"Art makes life, makes interest, makes importance"

November 2, 2011

"All Quiet on the Western Front" (1930) (Film review)

It would be good if anti-war films really could prevent wars. But no, when All Quiet on the Western Front was made about WWI, which had just ended 12 years before, Europe's nations were already gearing up for a second round which would break out in less than 10 year's time (those wars together killed 60 million people; in the first half of the 20th century "cultured" Europe was in fact the most murderous place the world has ever known). In many countries this film was forbidden until far in the sixties, as if authorities were afraid of its message.

That problem didn't exist in 1914. War was greeted with enthusiasm everywhere in Europe, people danced in the streets for joy: it meant being free from school or factory labor. War was seen as a holiday of a couple of weeks, at most months. Fun to hold a gun! But Europe's youth was in for a nasty surprise: four long years they would be suffering hell in muddy trenches, exposed to constant fire of cannon and grenades. The military tactics were still from the 19th century (storming the position of the opponent), but the weapons were so terrible that these antiquated strategies only meant total carnage (as already experienced in the American Civil War, and the war of 1905 between Japan and Russia in North-eastern China). Between 1914 and 1918, in Europe, a whole generation of young men was wiped out, starting the glide towards lesser relevance of the continent in the world.

All Quiet on the Western Front is based on German author Erich Remarque’s novel of the same name and was made in 1930 in Hollywood by director Lewis Milestone. The muddy fields of northern France were recreated in the outskirts of Los Angeles and thanks to the help of war veterans the film manages to be very realistic in the war scenes. The story follows a group of young men, Paul Baumer (Lew Ayres) and his friends Kropp, Leer, and Kemmerick, as they allow themselves to be urged by their jingoistic teacher to quit school and go as volunteers to the front. They get their first negative experience at boot camp where the previously so modest janitor of their school now acts as sadistic sergeant.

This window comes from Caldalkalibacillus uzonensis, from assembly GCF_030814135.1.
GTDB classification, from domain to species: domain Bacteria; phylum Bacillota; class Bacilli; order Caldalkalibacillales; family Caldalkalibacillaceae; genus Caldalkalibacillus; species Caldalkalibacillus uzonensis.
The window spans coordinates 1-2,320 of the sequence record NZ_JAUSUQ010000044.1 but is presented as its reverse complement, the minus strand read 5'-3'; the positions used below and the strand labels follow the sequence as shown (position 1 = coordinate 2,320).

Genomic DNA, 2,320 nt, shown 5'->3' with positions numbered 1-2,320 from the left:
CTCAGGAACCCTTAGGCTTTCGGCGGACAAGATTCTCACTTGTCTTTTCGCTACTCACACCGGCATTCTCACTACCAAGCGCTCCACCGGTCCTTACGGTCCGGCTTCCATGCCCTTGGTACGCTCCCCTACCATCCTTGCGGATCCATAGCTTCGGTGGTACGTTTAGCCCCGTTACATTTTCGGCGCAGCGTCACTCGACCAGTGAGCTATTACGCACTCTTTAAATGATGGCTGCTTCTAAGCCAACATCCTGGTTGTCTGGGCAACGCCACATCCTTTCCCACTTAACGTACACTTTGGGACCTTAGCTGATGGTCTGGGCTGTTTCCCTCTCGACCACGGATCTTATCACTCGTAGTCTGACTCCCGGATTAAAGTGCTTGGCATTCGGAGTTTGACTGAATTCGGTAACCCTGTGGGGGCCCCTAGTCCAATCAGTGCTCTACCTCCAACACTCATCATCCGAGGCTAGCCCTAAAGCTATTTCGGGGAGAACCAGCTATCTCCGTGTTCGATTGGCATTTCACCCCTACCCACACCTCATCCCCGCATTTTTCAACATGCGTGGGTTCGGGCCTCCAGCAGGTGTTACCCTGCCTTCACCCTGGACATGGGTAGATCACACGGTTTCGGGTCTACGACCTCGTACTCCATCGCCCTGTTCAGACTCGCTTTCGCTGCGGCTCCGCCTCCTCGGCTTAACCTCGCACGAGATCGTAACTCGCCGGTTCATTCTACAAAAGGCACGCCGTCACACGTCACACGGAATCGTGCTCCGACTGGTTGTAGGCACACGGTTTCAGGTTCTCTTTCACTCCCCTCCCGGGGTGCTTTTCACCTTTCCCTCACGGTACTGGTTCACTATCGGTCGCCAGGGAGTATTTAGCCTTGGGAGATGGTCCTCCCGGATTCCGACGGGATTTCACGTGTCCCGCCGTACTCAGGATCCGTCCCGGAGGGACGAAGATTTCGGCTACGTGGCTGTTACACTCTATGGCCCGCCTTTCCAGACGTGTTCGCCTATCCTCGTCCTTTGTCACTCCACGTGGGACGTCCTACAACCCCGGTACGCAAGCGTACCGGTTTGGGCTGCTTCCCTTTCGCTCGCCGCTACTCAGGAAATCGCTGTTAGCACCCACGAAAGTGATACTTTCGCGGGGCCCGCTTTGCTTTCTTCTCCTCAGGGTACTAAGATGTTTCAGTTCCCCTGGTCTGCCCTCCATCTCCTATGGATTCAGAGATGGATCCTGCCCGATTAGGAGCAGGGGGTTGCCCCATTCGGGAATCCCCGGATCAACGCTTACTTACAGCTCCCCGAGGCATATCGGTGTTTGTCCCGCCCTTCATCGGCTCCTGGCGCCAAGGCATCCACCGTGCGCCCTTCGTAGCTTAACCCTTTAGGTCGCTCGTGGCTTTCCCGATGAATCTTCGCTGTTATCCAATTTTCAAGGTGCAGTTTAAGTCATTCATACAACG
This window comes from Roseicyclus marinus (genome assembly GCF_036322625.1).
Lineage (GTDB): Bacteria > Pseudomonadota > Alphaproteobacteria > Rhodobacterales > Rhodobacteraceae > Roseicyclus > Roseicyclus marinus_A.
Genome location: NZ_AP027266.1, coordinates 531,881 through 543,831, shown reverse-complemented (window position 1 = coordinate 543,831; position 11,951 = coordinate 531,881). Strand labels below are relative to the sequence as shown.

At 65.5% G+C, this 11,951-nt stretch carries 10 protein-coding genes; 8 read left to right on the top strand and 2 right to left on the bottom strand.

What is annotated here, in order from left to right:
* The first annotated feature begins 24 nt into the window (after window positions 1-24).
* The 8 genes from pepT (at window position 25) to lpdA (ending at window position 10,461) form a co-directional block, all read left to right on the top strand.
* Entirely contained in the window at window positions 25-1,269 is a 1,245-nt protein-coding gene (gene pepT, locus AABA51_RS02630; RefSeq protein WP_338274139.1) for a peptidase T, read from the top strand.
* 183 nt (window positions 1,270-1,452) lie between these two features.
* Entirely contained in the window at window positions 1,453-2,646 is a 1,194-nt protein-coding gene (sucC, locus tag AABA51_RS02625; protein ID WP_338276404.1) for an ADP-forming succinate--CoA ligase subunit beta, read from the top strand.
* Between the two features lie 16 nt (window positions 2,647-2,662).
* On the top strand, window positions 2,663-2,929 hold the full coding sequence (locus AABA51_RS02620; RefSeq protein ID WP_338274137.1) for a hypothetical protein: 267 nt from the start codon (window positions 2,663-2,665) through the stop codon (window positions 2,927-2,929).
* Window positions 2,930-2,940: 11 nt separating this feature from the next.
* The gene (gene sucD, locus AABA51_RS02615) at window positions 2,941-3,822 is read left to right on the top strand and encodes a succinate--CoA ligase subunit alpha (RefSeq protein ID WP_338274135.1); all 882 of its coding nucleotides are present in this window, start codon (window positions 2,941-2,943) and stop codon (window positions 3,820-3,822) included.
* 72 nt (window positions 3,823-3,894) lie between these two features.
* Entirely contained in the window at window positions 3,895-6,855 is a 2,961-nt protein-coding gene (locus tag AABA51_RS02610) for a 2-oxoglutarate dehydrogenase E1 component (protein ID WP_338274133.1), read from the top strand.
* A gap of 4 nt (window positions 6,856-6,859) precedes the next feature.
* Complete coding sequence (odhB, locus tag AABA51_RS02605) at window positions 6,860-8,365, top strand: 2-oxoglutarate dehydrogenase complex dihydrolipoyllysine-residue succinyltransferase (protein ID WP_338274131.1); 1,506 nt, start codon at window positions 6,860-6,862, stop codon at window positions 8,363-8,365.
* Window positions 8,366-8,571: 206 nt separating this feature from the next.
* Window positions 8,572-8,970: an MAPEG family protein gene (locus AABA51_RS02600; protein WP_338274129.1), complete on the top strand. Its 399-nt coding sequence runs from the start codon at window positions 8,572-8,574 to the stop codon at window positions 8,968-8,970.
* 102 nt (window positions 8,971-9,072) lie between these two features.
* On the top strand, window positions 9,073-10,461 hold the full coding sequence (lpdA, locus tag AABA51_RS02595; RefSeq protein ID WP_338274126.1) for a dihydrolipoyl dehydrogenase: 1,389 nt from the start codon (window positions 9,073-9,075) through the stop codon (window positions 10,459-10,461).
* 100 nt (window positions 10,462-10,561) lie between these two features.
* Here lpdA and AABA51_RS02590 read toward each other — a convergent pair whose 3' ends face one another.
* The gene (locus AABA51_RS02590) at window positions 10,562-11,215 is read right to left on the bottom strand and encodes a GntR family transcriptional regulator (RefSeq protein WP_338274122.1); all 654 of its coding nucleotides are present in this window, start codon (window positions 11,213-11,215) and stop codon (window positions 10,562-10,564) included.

When they arrive at the front, the real horror show starts:
  • there is a severe shortage of supplies, especially food;
  • on their first mission, to string barbed wire, one of the boys is blinded by shell fire and then killed as he mistakenly runs towards the enemy lines;
  • the soldiers have to cope with an invasion by rats;
  • many suffer from sleeplessness and homesickness and have nervous breakdowns;
  • there are endlessly long days of continued bombing and machine gun fire from the enemy side;
  • when they get out of the trenches and storm each other's lines, Milestone shows with crane shots how the soldiers fall like dominoes and how thousands of dead bodies lie in the mud - but as the battle lines go back and forth, at the end of the day both sides are still stuck in the same trenches - proving how pointless this war is;
  • we see how a soldier is blown to smithereens by a grenade, only his hands are left gripping barbed wire;
  • when Paul has killed a French soldier he watches the painful agony of the dying man and feels deeply sorry, the more so when he also finds photos of the man's wife and children in his pocket;
  • the soldiers experience a growing sense of futility; when Paul returns home on leave and is asked to give a speech at his old school, he tells the truth about life in the trenches, and therefore is called a coward by the people in his hometown.
I almost desperately wanted to love this film, for it has an important message. But despite the realism of the battle scenes, I felt the film as a whole was too stiff and old-fashioned. The actors are remarkably inept, almost on the level of an amateur theater society. As a viewer, I could not feel involved in the story nor in the characters.

But the end was impressive: in the last days of the war, Paul is killed by an enemy sniper when he reaches out of the trenches to look at a butterfly. Then we see a field with crosses and a ghostly march of the dead, looking full of reproach at us, the viewers...